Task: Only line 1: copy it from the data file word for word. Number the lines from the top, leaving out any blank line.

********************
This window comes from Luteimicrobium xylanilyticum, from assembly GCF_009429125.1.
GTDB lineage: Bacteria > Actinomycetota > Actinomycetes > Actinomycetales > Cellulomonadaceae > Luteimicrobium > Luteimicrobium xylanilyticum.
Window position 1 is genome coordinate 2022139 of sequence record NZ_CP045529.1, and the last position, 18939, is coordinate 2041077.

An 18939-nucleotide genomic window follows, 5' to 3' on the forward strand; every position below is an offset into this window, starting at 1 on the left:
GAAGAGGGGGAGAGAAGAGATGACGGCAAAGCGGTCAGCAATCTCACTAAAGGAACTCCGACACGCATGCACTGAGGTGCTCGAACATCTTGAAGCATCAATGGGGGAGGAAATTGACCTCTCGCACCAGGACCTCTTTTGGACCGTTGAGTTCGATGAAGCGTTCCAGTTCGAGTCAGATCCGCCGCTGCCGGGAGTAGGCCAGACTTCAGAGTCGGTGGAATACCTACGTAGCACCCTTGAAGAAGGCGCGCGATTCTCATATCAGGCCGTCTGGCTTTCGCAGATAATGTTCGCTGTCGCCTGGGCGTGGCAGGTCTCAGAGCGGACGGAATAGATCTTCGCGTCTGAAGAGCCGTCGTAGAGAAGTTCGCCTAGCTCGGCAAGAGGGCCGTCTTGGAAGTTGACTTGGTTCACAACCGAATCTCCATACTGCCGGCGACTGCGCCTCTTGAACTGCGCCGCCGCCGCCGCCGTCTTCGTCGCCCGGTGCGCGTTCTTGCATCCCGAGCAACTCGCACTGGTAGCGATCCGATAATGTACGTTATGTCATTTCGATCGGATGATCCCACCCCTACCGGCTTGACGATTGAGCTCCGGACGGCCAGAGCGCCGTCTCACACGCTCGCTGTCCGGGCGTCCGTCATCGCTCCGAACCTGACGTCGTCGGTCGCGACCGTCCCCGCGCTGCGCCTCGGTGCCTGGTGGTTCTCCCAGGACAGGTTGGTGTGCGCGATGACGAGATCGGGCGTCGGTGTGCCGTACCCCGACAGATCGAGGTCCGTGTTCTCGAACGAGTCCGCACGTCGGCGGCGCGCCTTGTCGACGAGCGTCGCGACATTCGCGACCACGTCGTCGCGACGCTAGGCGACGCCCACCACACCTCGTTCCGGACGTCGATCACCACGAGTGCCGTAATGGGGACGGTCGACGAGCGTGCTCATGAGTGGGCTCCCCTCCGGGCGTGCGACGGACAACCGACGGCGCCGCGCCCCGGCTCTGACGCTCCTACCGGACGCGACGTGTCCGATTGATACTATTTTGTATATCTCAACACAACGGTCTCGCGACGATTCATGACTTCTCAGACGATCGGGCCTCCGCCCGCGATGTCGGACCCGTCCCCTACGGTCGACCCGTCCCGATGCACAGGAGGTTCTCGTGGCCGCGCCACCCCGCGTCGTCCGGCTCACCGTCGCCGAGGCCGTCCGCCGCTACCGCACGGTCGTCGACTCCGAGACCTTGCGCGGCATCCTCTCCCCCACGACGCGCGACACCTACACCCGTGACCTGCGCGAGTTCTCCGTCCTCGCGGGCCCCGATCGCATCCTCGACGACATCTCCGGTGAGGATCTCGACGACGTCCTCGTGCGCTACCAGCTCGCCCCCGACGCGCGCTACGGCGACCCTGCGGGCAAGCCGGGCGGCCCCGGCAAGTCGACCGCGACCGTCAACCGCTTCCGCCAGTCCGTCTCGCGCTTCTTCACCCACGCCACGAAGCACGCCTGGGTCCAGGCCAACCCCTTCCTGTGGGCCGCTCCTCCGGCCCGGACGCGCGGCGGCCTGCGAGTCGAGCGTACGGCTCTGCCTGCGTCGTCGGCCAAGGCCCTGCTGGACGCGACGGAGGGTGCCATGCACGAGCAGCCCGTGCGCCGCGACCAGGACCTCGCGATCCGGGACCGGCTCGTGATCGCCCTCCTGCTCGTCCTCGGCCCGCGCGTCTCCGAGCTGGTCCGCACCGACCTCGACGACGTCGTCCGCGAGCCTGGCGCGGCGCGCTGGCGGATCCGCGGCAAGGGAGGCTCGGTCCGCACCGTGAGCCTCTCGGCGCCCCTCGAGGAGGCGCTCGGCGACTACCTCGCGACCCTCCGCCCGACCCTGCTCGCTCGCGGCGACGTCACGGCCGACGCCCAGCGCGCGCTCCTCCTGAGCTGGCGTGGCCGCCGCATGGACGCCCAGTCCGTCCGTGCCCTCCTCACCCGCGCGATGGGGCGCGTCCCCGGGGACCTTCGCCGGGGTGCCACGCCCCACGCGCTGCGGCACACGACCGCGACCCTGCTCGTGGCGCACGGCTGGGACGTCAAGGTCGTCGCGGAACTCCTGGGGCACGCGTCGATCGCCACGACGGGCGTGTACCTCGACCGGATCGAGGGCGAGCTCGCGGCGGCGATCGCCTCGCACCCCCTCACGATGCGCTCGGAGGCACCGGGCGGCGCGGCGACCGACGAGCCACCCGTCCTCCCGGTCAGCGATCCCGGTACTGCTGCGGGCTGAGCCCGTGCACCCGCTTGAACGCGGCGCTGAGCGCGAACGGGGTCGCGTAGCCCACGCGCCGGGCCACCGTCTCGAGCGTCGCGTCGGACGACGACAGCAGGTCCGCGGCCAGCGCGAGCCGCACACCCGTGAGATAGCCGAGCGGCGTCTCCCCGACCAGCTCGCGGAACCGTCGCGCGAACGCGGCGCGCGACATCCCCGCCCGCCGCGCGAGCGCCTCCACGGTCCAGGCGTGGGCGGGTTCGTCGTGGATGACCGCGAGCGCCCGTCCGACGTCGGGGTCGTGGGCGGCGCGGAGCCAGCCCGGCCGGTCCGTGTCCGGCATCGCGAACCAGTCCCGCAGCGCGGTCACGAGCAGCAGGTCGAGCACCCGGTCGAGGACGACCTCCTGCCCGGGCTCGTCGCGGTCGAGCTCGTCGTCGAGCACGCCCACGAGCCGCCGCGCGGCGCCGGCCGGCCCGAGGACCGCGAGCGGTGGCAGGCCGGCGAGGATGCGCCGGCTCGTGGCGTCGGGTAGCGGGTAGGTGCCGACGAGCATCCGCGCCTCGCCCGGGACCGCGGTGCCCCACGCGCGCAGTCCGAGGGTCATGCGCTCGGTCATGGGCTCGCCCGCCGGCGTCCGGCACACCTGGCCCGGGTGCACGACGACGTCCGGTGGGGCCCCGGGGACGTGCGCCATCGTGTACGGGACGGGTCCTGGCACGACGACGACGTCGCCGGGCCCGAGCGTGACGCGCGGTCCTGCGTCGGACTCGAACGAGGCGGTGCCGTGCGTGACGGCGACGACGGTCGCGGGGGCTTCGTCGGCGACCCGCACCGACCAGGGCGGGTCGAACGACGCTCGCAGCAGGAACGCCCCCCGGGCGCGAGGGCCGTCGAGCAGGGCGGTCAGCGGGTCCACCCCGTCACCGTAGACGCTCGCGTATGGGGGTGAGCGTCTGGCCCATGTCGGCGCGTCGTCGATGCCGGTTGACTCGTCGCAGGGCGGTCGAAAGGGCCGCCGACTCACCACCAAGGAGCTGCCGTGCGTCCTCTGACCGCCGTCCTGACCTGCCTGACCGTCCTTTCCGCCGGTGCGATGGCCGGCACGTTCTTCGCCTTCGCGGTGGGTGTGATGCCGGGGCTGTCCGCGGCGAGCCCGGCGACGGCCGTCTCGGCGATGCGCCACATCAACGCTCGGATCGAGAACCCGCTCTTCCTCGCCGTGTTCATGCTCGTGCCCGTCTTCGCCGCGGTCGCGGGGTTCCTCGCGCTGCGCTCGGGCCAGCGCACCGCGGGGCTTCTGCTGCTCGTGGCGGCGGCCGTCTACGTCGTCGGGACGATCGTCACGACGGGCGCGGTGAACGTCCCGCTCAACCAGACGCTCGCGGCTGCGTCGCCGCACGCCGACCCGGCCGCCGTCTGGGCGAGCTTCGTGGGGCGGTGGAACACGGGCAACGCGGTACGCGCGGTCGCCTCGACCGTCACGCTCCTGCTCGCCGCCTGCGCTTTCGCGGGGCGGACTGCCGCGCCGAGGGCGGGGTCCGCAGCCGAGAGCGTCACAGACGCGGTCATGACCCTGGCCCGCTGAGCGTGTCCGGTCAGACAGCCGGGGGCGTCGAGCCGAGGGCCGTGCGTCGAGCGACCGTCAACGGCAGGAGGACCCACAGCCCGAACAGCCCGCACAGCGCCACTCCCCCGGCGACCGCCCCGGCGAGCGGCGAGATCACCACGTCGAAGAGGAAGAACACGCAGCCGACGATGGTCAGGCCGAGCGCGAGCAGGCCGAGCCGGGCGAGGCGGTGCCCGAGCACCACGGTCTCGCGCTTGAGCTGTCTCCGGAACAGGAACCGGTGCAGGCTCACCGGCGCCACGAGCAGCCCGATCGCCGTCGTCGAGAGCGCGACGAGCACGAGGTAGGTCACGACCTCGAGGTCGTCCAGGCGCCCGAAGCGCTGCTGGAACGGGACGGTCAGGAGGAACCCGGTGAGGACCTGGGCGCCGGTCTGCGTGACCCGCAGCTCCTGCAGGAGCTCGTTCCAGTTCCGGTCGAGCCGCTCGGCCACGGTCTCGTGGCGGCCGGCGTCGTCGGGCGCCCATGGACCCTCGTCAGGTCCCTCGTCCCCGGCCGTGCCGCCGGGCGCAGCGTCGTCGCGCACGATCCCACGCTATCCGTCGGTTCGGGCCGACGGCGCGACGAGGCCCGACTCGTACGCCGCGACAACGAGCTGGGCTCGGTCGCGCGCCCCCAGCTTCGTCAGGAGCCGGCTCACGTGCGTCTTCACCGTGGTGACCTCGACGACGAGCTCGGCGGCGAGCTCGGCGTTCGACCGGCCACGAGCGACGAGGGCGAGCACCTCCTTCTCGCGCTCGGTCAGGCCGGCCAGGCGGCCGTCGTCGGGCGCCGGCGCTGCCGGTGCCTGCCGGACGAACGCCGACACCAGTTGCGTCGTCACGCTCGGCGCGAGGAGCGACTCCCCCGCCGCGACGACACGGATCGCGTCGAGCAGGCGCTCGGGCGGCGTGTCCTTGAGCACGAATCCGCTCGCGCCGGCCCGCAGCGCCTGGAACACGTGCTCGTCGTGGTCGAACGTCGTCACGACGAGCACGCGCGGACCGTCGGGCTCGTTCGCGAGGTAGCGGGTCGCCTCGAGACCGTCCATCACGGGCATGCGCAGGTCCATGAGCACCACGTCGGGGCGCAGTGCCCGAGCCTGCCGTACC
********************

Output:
This window comes from Luteimicrobium xylanilyticum, from assembly GCF_009429125.1.